Prosecutor's Cases Mined for Any Link to Killing

In his first month on the job, Assistant U.S. Attorney Jonathan Luna (search) brought federal gun charges against three convicted felons. He would win them all.

Next, the young prosecutor sent four cocaine traffickers to prison. He won his first 14 cases -- judges sentenced the defendants to decades of prison time.

In four years, from the time he arrived in Baltimore (search) until his body was discovered last week in a Pennsylvania creek, Luna had a hand in more than 120 federal cases involving some of the region's seediest characters.

Federal agents have begun asking questions about Luna's personal life, but they say they are still mining the list of drug dealers, armed convicts, bank robbers and child pornographers he prosecuted for any potential link to his killing. FBI spokesman Larry Foust said investigators have not come up with a motive for the slaying and are open to all possibilities.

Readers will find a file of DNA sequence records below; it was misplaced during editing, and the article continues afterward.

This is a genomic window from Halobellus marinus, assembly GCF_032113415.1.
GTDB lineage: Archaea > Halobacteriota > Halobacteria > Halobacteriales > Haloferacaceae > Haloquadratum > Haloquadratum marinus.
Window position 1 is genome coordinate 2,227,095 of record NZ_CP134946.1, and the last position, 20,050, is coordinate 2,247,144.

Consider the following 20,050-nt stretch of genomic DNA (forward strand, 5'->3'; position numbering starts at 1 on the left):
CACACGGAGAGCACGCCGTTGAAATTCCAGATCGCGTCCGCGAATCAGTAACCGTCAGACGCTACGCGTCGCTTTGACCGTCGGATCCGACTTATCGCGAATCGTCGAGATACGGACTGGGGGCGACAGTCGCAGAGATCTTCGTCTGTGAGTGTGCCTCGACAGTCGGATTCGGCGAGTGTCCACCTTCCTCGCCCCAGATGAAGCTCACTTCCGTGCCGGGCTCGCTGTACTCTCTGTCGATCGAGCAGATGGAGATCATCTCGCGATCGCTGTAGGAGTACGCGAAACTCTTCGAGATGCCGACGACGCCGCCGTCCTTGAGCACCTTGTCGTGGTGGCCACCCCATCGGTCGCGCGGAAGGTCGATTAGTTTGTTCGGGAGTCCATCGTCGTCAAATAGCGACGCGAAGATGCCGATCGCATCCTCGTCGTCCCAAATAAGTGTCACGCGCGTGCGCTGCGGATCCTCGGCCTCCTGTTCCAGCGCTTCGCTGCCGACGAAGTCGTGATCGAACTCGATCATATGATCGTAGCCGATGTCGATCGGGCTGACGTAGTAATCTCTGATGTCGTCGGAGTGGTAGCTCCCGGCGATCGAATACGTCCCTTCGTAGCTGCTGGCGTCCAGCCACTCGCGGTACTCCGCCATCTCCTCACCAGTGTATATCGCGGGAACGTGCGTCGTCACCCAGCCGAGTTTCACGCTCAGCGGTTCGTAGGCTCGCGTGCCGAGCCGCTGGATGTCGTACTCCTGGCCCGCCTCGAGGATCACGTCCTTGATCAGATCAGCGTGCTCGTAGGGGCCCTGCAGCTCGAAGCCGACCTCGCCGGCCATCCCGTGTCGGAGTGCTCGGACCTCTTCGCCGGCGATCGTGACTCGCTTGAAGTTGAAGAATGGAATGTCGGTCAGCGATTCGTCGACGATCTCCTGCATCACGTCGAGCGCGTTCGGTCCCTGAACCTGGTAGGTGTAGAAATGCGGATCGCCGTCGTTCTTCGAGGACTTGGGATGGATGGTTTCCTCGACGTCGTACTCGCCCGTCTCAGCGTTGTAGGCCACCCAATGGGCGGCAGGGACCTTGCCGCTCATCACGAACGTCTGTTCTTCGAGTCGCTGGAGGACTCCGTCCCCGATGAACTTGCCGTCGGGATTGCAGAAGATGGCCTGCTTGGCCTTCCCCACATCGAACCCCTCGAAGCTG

Luna's father and his friends tell The Associated Press they saw nothing to suggest the 38-year-old father of two had anything sinister or amiss in his personal life.

"He was very happy," his father, Paul D. Luna (search) of Columbia, said Sunday.

His death, friends and family are convinced, must be connected to his work. His case list includes the breakup of a bank robbery ring, a conviction that sent an Ecstasy dealer to prison and the upcoming sentencing of a child sexual predator. In the bank robbery ring, Luna won a conviction but more than $36,000 in cash disappeared between the courtroom and the evidence storage area. The money was never found.

Luna never expressed fear about his work or of the people he was putting in prison, friends said. He spoke with pride about his job and empathized with both victims and suspects.

"He was very passionate," neighbor and friend Dana Stango said. "He was just upset there was so much bad stuff going on in the world."

Even as a law student, Luna had lofty ideas of what attorneys should be. "We're in this for justice," classmate Winston Crisp remembers Luna saying.

FBI agents asked Luna's father whether his son had any private relationships or money problems that might have contributed to his death. He said he didn't know of anything like that.